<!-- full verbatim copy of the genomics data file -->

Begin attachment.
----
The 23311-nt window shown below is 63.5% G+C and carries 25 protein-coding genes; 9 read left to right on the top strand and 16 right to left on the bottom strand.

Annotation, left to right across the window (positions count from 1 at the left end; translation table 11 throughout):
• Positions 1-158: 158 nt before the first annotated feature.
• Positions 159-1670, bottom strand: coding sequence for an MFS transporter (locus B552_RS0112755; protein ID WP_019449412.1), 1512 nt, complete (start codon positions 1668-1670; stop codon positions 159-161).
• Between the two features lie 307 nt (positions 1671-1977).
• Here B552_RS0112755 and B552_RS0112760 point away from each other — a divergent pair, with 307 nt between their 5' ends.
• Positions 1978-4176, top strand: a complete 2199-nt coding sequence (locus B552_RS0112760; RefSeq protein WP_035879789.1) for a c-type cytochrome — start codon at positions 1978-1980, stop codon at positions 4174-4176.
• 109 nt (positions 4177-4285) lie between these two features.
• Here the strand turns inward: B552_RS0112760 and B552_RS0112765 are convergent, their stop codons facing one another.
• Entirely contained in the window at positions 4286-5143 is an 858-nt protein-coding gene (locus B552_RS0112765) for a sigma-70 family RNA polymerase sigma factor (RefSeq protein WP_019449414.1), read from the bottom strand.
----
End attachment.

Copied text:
The 23311-nt window shown below is 63.5% G+C and carries 25 protein-coding genes; 9 read left to right on the top strand and 16 right to left on the bottom strand.

Annotation, left to right across the window (positions count from 1 at the left end; translation table 11 throughout):
• Positions 1-158: 158 nt before the first annotated feature.
• Positions 159-1670, bottom strand: coding sequence for an MFS transporter (locus B552_RS0112755; protein ID WP_019449412.1), 1512 nt, complete (start codon positions 1668-1670; stop codon positions 159-161).
• Between the two features lie 307 nt (positions 1671-1977).
• Here B552_RS0112755 and B552_RS0112760 point away from each other — a divergent pair, with 307 nt between their 5' ends.
• Positions 1978-4176, top strand: a complete 2199-nt coding sequence (locus B552_RS0112760; RefSeq protein WP_035879789.1) for a c-type cytochrome — start codon at positions 1978-1980, stop codon at positions 4174-4176.
• 109 nt (positions 4177-4285) lie between these two features.
• Here the strand turns inward: B552_RS0112760 and B552_RS0112765 are convergent, their stop codons facing one another.
• Entirely contained in the window at positions 4286-5143 is an 858-nt protein-coding gene (locus B552_RS0112765) for a sigma-70 family RNA polymerase sigma factor (RefSeq protein WP_019449414.1), read from the bottom strand.